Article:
What is a protective relay?
Protective relay systems are an important aspect of the electrical engineering involved in all power systems, such as high voltage systems, in order to ensure safety and productivity. Simply put, a protective relay is a device used to isolate an element that is not working normally, when the abnormality is detected. The abnormalities that are being constantly tested for through ongoing electrical quantity measurements are conditions relating to voltage, frequency, current, and phase angle. These measurements would qualify as a cause for alarm when they are over or under their expected measurement values. If the protective relay system detects an unexpected quantity, the relay goes through a process to trip the circuit breaker in order to cut off the irregular part of the power system. The response time once a fault has been detected is as low as a few thousandths of a second in advanced relay systems. Various standards dictate the required response time for a protective relay. In large power systems, it takes time to find the exact location of the fault after the relay system has tripped the circuit breaker in order to cut off the fault, however with advancing technology it is common to flag these systems in order to quickly find which system has been triggered to locate the fault.
What types of protective relay systems are there?
Talking about all of the types of protective relay systems could be multiple more blog posts in itself, however in this intro to protective relays, we will not go that in depth into the types, and will instead just provide a brief description of some of the more popular types. Protective relay systems can be broadly classified into three categories: types according to construction, types according to function, and types according to power source.
Types of protective relays according to construction:
The first type of relay as broken down by construction are electromechanical relays which can be further broken down, however for the sake of simplicity, electromechanical relays can be described as an electrically operated switch. This switch operates from four main components: an electromagnet, an armature, a spring, and a set of electrical contacts. Changes in electrical current cause movement, or a switch, in the system which leads to the trip in the circuit breaker.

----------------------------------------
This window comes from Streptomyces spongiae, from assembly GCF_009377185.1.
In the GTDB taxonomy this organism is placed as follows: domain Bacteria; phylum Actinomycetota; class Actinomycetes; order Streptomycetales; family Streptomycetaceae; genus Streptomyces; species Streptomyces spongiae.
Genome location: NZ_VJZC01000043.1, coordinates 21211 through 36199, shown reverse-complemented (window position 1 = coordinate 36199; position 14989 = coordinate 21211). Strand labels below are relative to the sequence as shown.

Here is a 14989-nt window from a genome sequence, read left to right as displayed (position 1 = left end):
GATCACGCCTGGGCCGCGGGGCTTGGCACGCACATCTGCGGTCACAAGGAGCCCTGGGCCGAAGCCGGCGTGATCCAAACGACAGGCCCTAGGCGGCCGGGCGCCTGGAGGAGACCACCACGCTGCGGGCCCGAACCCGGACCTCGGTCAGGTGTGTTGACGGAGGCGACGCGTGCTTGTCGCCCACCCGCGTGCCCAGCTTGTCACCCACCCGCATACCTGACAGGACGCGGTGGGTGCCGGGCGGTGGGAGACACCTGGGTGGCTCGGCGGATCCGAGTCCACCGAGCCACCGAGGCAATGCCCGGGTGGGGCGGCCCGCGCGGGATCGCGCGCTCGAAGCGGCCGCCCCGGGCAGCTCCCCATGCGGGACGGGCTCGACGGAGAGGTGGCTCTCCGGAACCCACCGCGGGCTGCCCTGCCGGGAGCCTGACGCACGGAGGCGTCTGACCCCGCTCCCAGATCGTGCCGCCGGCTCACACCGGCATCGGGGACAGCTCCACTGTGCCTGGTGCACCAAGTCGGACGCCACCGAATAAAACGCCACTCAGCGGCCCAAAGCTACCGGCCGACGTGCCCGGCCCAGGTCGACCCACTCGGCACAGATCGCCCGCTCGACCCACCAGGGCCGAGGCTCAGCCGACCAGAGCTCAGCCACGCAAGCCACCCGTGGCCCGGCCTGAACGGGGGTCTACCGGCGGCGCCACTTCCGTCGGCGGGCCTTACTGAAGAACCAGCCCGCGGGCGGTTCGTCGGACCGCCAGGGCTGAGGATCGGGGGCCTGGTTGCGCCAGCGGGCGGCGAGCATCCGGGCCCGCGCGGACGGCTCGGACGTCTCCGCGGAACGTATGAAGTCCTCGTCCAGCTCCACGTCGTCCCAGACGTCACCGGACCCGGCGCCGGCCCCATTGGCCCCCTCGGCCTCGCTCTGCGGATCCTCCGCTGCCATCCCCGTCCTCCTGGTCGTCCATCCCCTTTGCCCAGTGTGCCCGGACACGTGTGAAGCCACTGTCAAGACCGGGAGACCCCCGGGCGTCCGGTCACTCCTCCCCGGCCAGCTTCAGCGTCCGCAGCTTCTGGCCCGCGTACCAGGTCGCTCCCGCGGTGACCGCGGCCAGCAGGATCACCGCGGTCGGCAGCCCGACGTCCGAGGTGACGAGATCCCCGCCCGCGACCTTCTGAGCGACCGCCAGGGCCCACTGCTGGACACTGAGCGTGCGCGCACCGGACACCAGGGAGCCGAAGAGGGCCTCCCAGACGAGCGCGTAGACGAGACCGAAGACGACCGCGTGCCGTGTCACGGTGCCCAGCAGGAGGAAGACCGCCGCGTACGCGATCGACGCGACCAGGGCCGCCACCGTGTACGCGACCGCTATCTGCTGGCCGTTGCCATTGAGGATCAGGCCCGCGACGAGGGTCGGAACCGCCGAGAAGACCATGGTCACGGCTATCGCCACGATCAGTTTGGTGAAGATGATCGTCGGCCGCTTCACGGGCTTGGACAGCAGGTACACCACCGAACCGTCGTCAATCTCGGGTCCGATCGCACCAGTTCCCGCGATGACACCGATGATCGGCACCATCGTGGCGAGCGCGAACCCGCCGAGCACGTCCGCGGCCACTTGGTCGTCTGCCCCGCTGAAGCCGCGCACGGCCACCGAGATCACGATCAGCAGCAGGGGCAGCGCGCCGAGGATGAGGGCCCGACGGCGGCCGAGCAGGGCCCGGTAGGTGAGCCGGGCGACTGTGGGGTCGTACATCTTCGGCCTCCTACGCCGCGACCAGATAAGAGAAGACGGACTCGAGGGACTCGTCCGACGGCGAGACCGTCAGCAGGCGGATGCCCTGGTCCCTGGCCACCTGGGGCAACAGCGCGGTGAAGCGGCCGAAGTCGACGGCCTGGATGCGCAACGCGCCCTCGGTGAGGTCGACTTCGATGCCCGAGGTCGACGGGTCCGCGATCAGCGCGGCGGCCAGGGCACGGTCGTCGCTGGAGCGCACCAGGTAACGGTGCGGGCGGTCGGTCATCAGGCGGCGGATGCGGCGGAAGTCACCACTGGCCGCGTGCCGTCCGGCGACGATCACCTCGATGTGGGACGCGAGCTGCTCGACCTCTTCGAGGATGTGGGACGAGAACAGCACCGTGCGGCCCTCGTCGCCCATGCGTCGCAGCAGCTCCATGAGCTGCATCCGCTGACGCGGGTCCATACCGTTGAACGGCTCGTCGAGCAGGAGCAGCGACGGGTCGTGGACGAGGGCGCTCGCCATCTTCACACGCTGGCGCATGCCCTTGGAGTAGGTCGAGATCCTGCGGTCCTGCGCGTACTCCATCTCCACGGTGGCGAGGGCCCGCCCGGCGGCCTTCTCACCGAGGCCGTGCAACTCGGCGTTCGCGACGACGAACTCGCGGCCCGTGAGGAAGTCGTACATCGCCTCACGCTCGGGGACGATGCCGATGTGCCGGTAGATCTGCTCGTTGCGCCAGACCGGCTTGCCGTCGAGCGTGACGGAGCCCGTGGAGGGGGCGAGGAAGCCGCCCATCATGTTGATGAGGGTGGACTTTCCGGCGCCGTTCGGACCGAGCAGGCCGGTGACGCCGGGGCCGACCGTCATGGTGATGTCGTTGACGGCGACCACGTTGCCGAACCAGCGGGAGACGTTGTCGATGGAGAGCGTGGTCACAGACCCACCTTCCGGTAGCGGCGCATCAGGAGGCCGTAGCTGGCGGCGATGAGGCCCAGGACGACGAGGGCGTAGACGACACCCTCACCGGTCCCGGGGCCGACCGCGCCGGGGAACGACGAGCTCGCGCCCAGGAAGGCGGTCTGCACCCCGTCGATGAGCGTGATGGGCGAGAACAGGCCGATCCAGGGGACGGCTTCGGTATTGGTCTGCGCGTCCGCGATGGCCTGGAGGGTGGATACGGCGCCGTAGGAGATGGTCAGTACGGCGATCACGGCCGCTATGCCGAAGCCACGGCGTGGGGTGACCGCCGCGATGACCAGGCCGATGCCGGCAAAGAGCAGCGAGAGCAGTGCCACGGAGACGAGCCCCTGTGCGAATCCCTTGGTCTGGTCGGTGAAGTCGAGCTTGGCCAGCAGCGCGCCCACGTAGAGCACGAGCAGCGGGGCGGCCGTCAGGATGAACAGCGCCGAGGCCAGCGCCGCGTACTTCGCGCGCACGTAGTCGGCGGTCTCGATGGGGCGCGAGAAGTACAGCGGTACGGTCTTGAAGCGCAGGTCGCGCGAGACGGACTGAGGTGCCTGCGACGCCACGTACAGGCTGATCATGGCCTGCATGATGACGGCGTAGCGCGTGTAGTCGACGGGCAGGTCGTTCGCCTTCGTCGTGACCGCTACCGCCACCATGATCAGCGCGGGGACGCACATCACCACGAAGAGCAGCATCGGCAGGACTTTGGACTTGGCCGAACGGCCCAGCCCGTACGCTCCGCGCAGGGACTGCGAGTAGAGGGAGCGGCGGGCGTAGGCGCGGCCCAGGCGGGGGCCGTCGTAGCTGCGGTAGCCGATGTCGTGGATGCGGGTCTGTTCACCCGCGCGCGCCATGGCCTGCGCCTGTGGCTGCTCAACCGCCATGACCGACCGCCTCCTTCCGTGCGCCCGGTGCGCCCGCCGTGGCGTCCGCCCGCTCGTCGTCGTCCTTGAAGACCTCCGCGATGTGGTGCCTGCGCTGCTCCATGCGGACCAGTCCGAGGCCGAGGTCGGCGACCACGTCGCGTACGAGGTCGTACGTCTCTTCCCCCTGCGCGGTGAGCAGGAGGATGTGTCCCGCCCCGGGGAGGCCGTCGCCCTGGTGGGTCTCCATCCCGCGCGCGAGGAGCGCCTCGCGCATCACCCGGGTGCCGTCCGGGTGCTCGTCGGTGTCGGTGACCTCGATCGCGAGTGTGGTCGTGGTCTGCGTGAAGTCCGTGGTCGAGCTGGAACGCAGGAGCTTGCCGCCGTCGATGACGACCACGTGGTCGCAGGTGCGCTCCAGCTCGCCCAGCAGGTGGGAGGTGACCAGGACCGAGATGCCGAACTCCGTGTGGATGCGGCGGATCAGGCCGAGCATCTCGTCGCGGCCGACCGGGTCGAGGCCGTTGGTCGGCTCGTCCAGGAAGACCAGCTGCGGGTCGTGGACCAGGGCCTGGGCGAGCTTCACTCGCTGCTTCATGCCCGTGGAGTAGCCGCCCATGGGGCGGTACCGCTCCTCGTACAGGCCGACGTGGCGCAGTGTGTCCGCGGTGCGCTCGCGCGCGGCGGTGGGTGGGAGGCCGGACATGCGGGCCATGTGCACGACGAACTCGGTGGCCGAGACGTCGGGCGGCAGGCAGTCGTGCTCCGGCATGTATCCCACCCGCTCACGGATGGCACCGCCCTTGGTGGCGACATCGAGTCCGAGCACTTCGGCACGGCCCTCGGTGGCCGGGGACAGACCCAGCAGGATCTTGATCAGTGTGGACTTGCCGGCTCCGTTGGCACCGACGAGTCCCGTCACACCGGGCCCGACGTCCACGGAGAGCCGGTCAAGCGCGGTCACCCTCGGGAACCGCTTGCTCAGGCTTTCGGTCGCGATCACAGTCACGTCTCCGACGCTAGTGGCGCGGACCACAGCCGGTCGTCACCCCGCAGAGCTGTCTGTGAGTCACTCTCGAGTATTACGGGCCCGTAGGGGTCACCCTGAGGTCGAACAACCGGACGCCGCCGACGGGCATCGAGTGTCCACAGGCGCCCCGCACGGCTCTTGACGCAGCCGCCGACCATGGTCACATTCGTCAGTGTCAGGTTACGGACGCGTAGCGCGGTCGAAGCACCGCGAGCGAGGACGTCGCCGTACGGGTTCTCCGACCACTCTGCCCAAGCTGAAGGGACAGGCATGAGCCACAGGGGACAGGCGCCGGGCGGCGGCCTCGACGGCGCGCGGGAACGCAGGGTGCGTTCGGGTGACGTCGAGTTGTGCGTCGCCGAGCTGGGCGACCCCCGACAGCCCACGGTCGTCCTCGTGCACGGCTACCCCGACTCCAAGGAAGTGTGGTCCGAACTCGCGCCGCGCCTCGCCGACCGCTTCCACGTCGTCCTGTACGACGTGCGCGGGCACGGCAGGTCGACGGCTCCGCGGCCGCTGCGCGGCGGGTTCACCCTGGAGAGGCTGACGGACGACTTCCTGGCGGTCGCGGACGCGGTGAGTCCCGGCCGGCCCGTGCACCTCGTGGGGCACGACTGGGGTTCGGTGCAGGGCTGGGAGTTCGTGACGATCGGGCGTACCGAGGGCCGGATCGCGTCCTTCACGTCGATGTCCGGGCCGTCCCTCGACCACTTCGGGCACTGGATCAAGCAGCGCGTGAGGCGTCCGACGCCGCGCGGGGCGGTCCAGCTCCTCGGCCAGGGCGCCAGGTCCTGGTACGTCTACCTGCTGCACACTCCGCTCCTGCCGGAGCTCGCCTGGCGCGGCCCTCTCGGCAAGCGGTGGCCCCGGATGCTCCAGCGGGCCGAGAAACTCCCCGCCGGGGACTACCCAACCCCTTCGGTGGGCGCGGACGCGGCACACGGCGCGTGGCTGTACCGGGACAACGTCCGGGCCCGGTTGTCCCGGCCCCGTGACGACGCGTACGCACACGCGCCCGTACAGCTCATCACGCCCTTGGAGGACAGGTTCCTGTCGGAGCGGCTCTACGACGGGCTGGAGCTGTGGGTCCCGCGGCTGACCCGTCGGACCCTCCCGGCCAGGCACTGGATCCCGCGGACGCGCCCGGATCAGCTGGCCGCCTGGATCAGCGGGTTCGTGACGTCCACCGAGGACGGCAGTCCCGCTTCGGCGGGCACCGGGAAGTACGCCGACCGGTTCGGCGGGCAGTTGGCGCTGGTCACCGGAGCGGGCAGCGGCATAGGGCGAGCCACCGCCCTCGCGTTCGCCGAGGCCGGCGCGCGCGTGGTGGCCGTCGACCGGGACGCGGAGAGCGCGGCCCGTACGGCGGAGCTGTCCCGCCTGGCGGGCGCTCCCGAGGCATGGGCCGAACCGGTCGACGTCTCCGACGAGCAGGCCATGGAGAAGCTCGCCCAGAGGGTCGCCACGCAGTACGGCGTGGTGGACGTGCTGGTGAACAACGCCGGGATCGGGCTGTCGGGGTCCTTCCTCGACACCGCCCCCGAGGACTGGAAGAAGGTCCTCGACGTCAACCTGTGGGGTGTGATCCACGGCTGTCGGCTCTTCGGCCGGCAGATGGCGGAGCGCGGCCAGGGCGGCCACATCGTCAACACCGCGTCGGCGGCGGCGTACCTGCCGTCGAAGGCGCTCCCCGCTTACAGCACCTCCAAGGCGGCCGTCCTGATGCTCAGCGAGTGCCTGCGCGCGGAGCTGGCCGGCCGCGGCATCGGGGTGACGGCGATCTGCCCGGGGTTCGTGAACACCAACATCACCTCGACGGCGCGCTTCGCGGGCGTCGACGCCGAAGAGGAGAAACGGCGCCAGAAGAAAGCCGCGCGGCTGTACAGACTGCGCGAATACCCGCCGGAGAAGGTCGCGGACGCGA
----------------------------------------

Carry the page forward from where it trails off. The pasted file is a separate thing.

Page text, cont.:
Induction disk over current relays are another type of relay which would be classified as an electromagnetic relay. They get their names due to using the induction principle in order to operate. This principle causes electromagnets to rotate a disk which in turn operates a contact. When the system reaches over or undercurrent, the disk rotation changes and the contacts will reach each other causing a trip.
The other three types of relays as defined by their construction are static, digital – which is a newer type, and numerical – which is almost identical to digital other than specific technical points.
Types of protective relays according to function:
When talking about relays according to function, this is specific to their protective features. These different types are defined on the relays by their ANSI numbers and include all of the following: Over current relay, inverse definite maximum time, distance relay/impedance relay, current differential protection scheme, directional relay, and synchronism check.
Types of protective relays according to power source:
The last way to classify relays is based on their power source. A self powered relay will reduce costs of having to have a separate power supply as in the other types, and runs by energy that it gets from the protected circuit. Auxiliary powered relays can run as either AC or DC supplies that are either in the form of an external power supply or a battery. Dual powered relays are more reliable that auxiliary powered relays, as they have multiple batteries or chargers that can be on standby as back up.
Protective Relay Testing
In order to ensure that a protective relay is working properly and does not need to be replaced, protective relay testing should be another aspect of regularly scheduled maintenance. Protective relay testing can find flaws in your protective relay that may prevent it from detecting the small changes in the power system. Due to the various types of protective relays, it is important to be able to distinguish what type you have and then run protective relay testing accordingly.